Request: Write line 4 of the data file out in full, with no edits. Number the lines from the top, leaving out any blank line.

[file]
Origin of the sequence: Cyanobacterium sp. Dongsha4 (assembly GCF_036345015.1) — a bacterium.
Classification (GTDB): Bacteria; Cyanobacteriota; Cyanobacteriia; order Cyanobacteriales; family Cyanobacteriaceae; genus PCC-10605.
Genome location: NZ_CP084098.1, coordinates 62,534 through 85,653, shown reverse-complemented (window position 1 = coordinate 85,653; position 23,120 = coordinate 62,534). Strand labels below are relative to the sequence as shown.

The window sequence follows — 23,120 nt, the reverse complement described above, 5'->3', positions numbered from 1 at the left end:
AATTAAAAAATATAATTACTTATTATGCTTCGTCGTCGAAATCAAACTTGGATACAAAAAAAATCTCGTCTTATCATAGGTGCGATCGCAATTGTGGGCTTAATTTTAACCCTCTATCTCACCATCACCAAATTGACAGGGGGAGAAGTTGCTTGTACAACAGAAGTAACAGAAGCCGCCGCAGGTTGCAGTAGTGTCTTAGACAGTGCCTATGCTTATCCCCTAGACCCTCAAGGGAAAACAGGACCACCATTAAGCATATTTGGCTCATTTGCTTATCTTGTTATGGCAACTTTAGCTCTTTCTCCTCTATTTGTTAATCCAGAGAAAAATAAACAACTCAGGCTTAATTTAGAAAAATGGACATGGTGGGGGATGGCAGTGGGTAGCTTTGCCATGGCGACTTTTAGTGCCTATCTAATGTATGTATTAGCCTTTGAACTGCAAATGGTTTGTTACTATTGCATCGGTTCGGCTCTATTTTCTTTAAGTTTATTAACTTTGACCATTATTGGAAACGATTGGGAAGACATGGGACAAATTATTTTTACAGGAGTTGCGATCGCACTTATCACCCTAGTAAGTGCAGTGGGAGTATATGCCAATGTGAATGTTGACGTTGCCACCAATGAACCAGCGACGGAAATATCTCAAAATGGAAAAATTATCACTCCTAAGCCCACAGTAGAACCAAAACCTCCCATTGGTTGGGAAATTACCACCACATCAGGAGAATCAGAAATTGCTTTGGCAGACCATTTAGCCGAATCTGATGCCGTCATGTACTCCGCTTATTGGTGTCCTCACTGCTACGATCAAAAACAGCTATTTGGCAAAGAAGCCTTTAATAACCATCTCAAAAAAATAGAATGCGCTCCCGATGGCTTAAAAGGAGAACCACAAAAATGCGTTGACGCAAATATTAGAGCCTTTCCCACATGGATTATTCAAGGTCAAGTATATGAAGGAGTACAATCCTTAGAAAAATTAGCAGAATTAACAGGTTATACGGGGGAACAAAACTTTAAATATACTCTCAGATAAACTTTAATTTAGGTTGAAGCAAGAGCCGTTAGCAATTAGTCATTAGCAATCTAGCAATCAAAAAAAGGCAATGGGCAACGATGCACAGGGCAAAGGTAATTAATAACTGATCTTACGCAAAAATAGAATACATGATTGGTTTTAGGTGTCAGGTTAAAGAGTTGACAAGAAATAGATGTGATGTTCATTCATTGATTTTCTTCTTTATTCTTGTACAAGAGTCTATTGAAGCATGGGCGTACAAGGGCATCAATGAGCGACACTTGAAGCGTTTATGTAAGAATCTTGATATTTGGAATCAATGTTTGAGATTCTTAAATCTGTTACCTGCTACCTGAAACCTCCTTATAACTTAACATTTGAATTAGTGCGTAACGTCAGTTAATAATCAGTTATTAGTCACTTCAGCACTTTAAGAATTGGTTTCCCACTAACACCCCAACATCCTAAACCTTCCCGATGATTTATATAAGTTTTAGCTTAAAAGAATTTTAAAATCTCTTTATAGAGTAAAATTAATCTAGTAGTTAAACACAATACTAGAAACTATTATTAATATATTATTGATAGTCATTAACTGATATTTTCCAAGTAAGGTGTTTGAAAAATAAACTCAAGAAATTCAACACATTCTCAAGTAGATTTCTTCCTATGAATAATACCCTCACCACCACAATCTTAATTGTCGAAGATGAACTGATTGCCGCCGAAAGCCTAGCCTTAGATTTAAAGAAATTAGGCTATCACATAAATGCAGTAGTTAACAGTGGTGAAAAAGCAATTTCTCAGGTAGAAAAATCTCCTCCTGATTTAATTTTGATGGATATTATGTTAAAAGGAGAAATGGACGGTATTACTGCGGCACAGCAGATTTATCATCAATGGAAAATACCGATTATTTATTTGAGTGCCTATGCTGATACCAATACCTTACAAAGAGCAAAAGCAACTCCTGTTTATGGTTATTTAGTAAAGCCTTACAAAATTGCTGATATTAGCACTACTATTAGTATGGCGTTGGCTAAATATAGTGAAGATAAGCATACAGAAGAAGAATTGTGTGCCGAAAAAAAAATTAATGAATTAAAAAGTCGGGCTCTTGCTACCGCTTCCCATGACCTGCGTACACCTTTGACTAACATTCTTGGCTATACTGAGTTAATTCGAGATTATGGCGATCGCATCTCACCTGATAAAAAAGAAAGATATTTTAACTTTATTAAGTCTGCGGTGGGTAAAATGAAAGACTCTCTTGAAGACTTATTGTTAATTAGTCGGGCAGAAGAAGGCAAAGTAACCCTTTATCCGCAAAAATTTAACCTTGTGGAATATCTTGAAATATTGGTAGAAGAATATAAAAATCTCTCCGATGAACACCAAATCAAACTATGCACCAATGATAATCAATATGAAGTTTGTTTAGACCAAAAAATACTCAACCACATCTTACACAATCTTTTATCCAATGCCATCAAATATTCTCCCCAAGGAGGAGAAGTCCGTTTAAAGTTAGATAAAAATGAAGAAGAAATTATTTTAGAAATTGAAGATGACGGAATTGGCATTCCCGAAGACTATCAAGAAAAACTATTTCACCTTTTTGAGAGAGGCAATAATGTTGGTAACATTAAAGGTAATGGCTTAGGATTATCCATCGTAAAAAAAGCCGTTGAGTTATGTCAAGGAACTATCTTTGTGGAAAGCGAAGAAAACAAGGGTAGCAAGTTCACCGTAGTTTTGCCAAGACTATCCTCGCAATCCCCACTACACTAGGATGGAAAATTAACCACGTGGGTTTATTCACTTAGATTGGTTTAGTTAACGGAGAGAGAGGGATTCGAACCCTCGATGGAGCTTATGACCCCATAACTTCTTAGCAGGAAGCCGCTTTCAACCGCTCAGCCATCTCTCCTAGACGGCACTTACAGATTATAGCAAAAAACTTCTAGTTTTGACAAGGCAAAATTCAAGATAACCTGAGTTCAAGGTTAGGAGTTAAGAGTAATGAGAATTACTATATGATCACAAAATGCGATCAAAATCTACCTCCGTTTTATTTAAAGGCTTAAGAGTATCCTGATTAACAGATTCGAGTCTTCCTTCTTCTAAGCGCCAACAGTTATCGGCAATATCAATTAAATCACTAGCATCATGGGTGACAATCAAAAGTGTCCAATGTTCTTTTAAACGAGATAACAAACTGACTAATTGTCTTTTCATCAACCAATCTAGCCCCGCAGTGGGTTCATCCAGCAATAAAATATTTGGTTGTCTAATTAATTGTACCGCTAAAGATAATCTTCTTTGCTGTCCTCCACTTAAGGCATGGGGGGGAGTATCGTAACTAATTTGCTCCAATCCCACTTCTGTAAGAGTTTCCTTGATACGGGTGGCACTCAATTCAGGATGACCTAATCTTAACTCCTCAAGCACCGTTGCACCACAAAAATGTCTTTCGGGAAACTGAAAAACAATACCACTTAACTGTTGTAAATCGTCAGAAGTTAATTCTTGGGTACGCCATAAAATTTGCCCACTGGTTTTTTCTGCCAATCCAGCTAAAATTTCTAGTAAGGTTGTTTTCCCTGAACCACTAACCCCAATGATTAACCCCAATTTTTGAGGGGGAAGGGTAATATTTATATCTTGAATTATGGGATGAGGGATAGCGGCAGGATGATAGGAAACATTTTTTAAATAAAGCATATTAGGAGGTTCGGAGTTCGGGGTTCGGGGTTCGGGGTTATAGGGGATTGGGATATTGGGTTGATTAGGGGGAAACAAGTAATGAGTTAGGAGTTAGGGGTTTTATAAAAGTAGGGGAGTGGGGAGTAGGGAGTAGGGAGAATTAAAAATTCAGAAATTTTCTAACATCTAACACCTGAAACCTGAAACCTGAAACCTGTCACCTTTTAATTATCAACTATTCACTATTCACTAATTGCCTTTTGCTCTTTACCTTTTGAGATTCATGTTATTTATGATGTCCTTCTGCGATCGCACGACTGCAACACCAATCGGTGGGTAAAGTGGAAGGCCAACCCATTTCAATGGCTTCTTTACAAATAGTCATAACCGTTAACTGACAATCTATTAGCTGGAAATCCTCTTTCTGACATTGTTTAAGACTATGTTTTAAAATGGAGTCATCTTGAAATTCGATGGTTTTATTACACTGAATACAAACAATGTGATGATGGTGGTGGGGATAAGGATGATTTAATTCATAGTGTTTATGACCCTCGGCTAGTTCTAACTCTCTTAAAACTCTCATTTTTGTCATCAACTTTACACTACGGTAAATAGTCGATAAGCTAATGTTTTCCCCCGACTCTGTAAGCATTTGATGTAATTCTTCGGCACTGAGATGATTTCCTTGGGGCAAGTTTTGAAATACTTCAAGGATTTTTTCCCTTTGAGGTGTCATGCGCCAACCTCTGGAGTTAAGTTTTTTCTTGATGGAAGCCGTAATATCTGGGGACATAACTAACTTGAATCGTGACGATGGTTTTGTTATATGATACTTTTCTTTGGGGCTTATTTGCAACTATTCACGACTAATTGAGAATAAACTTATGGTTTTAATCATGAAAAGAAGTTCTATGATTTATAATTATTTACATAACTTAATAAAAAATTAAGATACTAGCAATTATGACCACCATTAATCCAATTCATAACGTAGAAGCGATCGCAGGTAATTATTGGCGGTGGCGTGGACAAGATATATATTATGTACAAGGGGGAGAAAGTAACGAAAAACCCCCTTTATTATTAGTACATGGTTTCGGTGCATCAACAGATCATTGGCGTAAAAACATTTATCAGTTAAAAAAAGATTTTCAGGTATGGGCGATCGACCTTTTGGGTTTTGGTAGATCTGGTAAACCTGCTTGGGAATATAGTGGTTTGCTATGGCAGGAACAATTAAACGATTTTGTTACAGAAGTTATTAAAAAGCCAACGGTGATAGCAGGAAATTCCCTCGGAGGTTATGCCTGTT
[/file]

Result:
The window sequence follows — 23,120 nt, the reverse complement described above, 5'->3', positions numbered from 1 at the left end: